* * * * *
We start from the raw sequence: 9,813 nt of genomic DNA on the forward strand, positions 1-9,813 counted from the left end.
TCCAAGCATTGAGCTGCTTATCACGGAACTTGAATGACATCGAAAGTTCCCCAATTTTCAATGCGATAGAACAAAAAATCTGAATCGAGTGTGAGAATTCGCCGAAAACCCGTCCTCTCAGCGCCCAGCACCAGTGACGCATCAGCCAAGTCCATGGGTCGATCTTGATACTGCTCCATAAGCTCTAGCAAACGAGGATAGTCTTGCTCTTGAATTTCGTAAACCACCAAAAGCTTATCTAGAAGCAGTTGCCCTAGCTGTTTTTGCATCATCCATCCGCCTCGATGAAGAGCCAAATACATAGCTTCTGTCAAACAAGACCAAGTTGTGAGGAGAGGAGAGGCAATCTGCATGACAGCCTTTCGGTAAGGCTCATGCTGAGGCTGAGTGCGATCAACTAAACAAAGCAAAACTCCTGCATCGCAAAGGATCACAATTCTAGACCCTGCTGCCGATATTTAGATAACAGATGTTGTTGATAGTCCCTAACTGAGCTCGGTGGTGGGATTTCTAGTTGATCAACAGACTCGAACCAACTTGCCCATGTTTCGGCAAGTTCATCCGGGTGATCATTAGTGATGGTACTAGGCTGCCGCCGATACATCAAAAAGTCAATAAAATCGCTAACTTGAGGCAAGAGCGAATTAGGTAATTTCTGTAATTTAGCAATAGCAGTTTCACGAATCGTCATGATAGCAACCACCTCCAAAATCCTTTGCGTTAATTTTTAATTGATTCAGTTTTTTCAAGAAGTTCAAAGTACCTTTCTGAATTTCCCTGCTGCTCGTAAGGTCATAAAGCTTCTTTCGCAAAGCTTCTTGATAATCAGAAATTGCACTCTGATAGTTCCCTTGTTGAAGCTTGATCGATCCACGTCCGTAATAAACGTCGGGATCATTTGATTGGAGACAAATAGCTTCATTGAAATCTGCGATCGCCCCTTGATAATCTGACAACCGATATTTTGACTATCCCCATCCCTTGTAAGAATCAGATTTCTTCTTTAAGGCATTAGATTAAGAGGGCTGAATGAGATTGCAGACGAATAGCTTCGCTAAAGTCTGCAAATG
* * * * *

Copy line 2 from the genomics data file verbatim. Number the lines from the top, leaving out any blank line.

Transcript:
TCCAAGCATTGAGCTGCTTATCACGGAACTTGAATGACATCGAAAGTTCCCCAATTTTCAATGCGATAGAACAAAAAATCTGAATCGAGTGTGAGAATTCGCCGAAAACCCGTCCTCTCAGCGCCCAGCACCAGTGACGCATCAGCCAAGTCCATGGGTCGATCTTGATACTGCTCCATAAGCTCTAGCAAACGAGGATAGTCTTGCTCTTGAATTTCGTAAACCACCAAAAGCTTATCTAGAAGCAGTTGCCCTAGCTGTTTTTGCATCATCCATCCGCCTCGATGAAGAGCCAAATACATAGCTTCTGTCAAACAAGACCAAGTTGTGAGGAGAGGAGAGGCAATCTGCATGACAGCCTTTCGGTAAGGCTCATGCTGAGGCTGAGTGCGATCAACTAAACAAAGCAAAACTCCTGCATCGCAAAGGATCACAATTCTAGACCCTGCTGCCGATATTTAGATAACAGATGTTGTTGATAGTCCCTAACTGAGCTCGGTGGTGGGATTTCTAGTTGATCAACAGACTCGAACCAACTTGCCCATGTTTCGGCAAGTTCATCCGGGTGATCATTAGTGATGGTACTAGGCTGCCGCCGATACATCAAAAAGTCAATAAAATCGCTAACTTGAGGCAAGAGCGAATTAGGTAATTTCTGTAATTTAGCAATAGCAGTTTCACGAATCGTCATGATAGCAACCACCTCCAAAATCCTTTGCGTTAATTTTTAATTGATTCAGTTTTTTCAAGAAGTTCAAAGTACCTTTCTGAATTTCCCTGCTGCTCGTAAGGTCATAAAGCTTCTTTCGCAAAGCTTCTTGATAATCAGAAATTGCACTCTGATAGTTCCCTTGTTGAAGCTTGATCGATCCACGTCCGTAATAAACGTCGGGATCATTTGATTGGAGACAAATAGCTTCATTGAAATCTGCGATCGCCCCTTGATAATCTGACAACCGATATTTTGACTATCCCCATCCCTTGTAAGAATCAGATTTCTTCTTTAAGGCATTAGATTAAGAGGGCTGAATGAGATTGCAGACGAATAGCTTCGCTAAAGTCTGCAAATG